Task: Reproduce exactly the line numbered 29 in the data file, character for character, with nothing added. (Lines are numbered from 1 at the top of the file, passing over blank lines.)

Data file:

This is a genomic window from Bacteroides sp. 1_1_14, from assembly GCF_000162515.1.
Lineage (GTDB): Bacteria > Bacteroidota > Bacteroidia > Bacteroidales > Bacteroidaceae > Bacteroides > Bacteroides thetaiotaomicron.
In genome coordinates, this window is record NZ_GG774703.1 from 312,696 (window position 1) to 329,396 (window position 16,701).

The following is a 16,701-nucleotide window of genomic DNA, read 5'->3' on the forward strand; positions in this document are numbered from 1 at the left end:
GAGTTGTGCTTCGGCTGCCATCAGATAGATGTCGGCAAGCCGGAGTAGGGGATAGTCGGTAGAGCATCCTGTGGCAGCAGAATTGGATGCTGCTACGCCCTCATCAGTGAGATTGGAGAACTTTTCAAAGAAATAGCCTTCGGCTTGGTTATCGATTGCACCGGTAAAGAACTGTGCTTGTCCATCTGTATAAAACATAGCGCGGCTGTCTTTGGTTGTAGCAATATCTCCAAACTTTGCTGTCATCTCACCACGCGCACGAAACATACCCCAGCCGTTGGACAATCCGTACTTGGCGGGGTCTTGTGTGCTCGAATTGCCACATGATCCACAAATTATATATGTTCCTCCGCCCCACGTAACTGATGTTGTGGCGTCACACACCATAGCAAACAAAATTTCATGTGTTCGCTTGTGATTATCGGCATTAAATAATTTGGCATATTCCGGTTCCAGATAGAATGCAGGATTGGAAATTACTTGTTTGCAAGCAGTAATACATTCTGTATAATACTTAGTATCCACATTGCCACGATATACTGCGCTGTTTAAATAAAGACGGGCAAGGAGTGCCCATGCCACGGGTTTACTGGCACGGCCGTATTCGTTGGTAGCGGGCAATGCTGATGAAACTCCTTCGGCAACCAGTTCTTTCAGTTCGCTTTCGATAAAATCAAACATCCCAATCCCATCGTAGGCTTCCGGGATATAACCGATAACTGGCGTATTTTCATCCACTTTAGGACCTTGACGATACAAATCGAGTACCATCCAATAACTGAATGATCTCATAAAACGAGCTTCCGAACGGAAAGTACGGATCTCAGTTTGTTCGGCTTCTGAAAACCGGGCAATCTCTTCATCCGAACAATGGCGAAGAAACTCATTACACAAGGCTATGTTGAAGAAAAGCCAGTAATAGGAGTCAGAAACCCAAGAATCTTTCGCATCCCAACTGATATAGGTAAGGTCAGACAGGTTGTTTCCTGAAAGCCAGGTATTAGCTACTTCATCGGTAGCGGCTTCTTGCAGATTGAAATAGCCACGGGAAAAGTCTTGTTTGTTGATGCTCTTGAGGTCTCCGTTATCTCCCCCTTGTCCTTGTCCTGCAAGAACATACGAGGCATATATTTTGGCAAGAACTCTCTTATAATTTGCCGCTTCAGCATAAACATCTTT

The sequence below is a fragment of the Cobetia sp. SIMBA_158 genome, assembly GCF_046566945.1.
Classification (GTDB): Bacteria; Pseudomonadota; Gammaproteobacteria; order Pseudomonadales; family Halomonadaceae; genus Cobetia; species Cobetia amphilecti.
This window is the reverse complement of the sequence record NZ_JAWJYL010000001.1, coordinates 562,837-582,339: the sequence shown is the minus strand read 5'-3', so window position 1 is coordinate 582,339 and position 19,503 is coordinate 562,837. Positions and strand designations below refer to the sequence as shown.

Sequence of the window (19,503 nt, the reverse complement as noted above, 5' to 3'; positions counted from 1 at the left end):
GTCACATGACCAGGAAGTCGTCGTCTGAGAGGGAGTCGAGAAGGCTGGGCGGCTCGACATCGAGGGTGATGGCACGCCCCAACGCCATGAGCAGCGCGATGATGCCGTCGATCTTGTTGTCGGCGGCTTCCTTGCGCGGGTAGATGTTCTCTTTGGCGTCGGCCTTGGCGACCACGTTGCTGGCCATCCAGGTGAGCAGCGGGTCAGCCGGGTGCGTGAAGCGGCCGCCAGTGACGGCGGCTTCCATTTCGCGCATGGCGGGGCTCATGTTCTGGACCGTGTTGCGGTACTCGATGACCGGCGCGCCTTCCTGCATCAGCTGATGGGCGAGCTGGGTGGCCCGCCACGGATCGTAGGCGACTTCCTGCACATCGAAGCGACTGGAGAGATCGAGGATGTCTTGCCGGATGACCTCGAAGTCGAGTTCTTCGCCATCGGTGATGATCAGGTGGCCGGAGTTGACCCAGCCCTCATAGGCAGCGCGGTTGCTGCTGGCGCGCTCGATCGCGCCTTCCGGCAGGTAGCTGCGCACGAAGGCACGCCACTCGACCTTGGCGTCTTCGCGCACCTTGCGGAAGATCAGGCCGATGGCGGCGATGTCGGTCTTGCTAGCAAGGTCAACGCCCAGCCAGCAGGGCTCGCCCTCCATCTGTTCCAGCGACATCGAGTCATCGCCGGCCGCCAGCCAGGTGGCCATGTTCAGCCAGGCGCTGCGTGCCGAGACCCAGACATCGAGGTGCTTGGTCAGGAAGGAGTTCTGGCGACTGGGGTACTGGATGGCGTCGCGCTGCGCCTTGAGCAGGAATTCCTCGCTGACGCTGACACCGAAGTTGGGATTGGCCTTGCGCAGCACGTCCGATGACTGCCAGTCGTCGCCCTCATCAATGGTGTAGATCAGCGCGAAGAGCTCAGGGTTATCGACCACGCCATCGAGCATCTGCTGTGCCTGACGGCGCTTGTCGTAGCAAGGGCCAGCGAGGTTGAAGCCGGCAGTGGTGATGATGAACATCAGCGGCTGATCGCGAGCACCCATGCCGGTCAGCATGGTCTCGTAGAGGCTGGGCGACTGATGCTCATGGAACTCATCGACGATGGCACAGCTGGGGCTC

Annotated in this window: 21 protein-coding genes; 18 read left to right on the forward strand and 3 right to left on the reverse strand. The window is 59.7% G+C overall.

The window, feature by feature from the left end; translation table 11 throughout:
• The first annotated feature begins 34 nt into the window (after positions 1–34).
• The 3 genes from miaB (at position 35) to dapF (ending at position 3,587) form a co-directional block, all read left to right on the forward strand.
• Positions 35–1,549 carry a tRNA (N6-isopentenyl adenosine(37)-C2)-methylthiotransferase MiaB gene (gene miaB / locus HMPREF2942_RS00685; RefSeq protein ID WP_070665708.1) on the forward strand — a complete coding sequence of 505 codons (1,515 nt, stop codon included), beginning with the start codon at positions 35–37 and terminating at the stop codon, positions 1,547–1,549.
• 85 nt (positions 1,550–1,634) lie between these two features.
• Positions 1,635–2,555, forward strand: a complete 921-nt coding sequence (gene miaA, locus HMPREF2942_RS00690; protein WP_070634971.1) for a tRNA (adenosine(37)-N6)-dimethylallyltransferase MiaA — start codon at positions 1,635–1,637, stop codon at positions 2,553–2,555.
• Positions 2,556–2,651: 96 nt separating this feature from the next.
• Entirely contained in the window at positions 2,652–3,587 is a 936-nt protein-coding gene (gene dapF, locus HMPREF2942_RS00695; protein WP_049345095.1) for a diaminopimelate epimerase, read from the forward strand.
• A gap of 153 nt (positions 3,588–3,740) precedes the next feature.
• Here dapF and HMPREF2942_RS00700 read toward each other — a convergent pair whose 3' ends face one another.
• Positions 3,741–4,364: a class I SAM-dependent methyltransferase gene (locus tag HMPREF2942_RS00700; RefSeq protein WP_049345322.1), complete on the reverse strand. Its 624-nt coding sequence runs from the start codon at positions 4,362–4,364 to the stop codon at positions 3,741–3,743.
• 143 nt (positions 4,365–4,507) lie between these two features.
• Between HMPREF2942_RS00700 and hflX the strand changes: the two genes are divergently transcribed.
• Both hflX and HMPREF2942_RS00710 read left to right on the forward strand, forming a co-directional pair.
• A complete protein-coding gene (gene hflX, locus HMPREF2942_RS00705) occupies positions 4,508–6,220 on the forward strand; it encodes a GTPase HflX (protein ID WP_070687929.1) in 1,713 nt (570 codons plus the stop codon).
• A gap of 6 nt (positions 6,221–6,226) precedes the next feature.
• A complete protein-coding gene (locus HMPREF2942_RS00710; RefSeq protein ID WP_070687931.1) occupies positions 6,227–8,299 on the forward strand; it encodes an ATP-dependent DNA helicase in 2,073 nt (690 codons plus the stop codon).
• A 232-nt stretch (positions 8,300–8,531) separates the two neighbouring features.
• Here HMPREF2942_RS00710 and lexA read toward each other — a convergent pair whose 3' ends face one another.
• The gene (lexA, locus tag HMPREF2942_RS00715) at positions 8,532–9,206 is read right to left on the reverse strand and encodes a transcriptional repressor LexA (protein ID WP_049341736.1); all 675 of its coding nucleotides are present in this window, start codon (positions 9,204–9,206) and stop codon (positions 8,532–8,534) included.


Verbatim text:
• A 232-nt stretch (positions 8,300–8,531) separates the two neighbouring features.